@galebush2-gmail- why and how are you reporting your wages ? Is it for the purposes . of Schedule-SE ( FICA/SECA ) or what ? Where are you stationed -- in the USA . ? Need more info about the situation.
Should I assume that you are using Windows download / CD version of TurboTax ?
I assume that IHSS means the In-Home Supportive Services program of the California Department of Social Services.
You can't just change the wages on your W-2 or on your tax return. If all of your wages are included in box 1 of your W-2, that means that the Department of Social Services does not think your wages qualify as Medicaid Waiver Payments, which would be exempt. (Medicaid Waiver Payments are also called Difficulty of Care payments.) You should first discuss with the department why they reported your wages as taxable. If they agree that it should be exempt, ask them to issue a corrected W-2. If they do not agree, but you want to treat the wages as exempt Medicaid Waiver Payments, you will have to first enter the W-2 in TurboTax as it is, then make a correcting entry to subtract the exempt wages from your income. Here's how to make the correcting entry in TurboTax.
- In the Search box in TurboTax type "executor fees" (without the quotes), then click the link that says "Jump to executor fees." I know you don't have executor fees, but it's the best search term I could find that gets you to the right place.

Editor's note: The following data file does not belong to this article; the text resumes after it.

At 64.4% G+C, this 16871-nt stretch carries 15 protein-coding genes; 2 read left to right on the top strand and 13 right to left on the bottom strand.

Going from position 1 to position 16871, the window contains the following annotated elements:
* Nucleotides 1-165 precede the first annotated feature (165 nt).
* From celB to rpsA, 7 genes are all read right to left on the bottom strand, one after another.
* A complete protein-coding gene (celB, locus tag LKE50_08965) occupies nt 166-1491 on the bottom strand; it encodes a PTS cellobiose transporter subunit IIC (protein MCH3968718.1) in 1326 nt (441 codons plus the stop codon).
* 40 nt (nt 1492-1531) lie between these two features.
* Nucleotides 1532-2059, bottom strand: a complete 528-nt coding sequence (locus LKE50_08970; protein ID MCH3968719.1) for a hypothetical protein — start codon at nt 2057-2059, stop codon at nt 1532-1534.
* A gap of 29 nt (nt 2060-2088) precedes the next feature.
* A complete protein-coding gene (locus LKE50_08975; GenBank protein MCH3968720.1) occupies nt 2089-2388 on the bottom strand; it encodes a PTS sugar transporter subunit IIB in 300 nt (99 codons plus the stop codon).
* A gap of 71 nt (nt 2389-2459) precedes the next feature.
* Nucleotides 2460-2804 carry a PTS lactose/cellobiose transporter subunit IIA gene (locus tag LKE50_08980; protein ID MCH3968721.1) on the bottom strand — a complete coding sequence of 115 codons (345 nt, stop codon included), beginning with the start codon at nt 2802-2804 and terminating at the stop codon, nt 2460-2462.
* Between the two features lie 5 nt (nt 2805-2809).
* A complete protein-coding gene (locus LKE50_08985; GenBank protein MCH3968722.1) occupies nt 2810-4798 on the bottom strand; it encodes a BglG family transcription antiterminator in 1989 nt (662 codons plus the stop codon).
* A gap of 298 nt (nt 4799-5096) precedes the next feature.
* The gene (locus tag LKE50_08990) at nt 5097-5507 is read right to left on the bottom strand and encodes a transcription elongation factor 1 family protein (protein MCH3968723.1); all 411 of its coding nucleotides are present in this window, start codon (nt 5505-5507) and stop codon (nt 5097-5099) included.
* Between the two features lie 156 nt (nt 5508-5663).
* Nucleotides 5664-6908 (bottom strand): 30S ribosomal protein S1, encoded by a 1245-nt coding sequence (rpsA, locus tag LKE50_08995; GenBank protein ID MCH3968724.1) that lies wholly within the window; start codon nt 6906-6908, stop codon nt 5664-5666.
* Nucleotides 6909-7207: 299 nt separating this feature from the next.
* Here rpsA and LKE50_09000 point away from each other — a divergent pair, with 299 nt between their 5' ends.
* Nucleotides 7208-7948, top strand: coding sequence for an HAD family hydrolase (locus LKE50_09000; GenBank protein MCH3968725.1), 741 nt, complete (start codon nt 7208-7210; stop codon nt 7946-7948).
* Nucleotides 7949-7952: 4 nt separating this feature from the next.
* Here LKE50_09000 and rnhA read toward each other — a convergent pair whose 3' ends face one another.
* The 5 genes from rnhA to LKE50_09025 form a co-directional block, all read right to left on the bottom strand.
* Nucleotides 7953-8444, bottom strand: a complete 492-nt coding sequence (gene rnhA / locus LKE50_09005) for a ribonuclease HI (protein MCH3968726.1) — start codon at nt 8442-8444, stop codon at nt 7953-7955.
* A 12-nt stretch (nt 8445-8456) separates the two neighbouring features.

- The first screen asks, "Any Other Taxable Income?" Click Yes.
- On the next screen, "Other Taxable Income," for the Description enter "Notice 2014-7." For the amount enter the amount from box 1 of your W-2 that is exempt from tax as a negative number. This will probably be the full amount that is in box 1. For example, if box 1 of your W-2 is $8,000, enter -8000. Click Continue.
- On the next screen click Done.
This will create an entry on Schedule 1 line 8z of your tax return with the description and negative amount that you entered. The amount will be subtracted from the income on Form 1040.
If you do this, you might get a letter from the IRS or the FTB, or both, saying that your tax return is wrong and you owe additional tax. You might prefer to have your tax return prepared by a local tax professional who will be able to help you deal with any letters you might get.
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